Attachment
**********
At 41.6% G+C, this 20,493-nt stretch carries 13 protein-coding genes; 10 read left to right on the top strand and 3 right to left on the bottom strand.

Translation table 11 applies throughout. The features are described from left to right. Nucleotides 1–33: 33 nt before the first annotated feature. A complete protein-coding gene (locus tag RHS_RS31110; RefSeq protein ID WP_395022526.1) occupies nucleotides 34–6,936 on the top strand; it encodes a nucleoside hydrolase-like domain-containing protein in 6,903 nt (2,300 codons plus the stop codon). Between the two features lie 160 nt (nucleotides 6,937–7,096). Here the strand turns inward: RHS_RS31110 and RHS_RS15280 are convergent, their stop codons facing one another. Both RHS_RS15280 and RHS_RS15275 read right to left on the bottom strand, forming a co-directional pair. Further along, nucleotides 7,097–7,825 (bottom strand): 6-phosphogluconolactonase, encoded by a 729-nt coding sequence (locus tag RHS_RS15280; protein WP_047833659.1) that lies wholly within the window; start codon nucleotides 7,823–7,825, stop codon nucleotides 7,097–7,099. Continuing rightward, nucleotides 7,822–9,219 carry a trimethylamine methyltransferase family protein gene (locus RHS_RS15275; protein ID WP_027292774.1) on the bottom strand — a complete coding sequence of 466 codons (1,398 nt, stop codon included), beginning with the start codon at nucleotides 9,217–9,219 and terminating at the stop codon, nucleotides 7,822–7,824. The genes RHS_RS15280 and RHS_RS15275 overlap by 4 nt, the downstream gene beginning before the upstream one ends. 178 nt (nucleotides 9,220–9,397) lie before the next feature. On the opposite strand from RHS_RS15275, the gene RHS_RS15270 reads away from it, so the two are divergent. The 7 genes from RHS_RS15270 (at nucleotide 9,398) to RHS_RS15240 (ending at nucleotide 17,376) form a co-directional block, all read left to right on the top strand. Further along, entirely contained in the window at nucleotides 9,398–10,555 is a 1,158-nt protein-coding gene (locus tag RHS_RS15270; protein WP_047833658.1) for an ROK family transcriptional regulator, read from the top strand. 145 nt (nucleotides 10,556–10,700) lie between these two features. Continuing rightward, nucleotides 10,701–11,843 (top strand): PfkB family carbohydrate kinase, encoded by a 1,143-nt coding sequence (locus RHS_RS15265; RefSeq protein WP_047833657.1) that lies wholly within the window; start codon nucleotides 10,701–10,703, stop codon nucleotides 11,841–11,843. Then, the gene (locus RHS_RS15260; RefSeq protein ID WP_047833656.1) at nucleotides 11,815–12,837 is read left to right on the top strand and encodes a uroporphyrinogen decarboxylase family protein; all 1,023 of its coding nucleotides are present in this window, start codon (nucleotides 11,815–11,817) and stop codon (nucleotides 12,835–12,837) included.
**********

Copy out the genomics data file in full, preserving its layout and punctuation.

At 41.6% G+C, this 20,493-nt stretch carries 13 protein-coding genes; 10 read left to right on the top strand and 3 right to left on the bottom strand.

Translation table 11 applies throughout. The features are described from left to right. Nucleotides 1–33: 33 nt before the first annotated feature. A complete protein-coding gene (locus tag RHS_RS31110; RefSeq protein ID WP_395022526.1) occupies nucleotides 34–6,936 on the top strand; it encodes a nucleoside hydrolase-like domain-containing protein in 6,903 nt (2,300 codons plus the stop codon). Between the two features lie 160 nt (nucleotides 6,937–7,096). Here the strand turns inward: RHS_RS31110 and RHS_RS15280 are convergent, their stop codons facing one another. Both RHS_RS15280 and RHS_RS15275 read right to left on the bottom strand, forming a co-directional pair. Further along, nucleotides 7,097–7,825 (bottom strand): 6-phosphogluconolactonase, encoded by a 729-nt coding sequence (locus tag RHS_RS15280; protein WP_047833659.1) that lies wholly within the window; start codon nucleotides 7,823–7,825, stop codon nucleotides 7,097–7,099. Continuing rightward, nucleotides 7,822–9,219 carry a trimethylamine methyltransferase family protein gene (locus RHS_RS15275; protein ID WP_027292774.1) on the bottom strand — a complete coding sequence of 466 codons (1,398 nt, stop codon included), beginning with the start codon at nucleotides 9,217–9,219 and terminating at the stop codon, nucleotides 7,822–7,824. The genes RHS_RS15280 and RHS_RS15275 overlap by 4 nt, the downstream gene beginning before the upstream one ends. 178 nt (nucleotides 9,220–9,397) lie before the next feature. On the opposite strand from RHS_RS15275, the gene RHS_RS15270 reads away from it, so the two are divergent. The 7 genes from RHS_RS15270 (at nucleotide 9,398) to RHS_RS15240 (ending at nucleotide 17,376) form a co-directional block, all read left to right on the top strand. Further along, entirely contained in the window at nucleotides 9,398–10,555 is a 1,158-nt protein-coding gene (locus tag RHS_RS15270; protein WP_047833658.1) for an ROK family transcriptional regulator, read from the top strand. 145 nt (nucleotides 10,556–10,700) lie between these two features. Continuing rightward, nucleotides 10,701–11,843 (top strand): PfkB family carbohydrate kinase, encoded by a 1,143-nt coding sequence (locus RHS_RS15265; RefSeq protein WP_047833657.1) that lies wholly within the window; start codon nucleotides 10,701–10,703, stop codon nucleotides 11,841–11,843. Then, the gene (locus RHS_RS15260; RefSeq protein ID WP_047833656.1) at nucleotides 11,815–12,837 is read left to right on the top strand and encodes a uroporphyrinogen decarboxylase family protein; all 1,023 of its coding nucleotides are present in this window, start codon (nucleotides 11,815–11,817) and stop codon (nucleotides 12,835–12,837) included.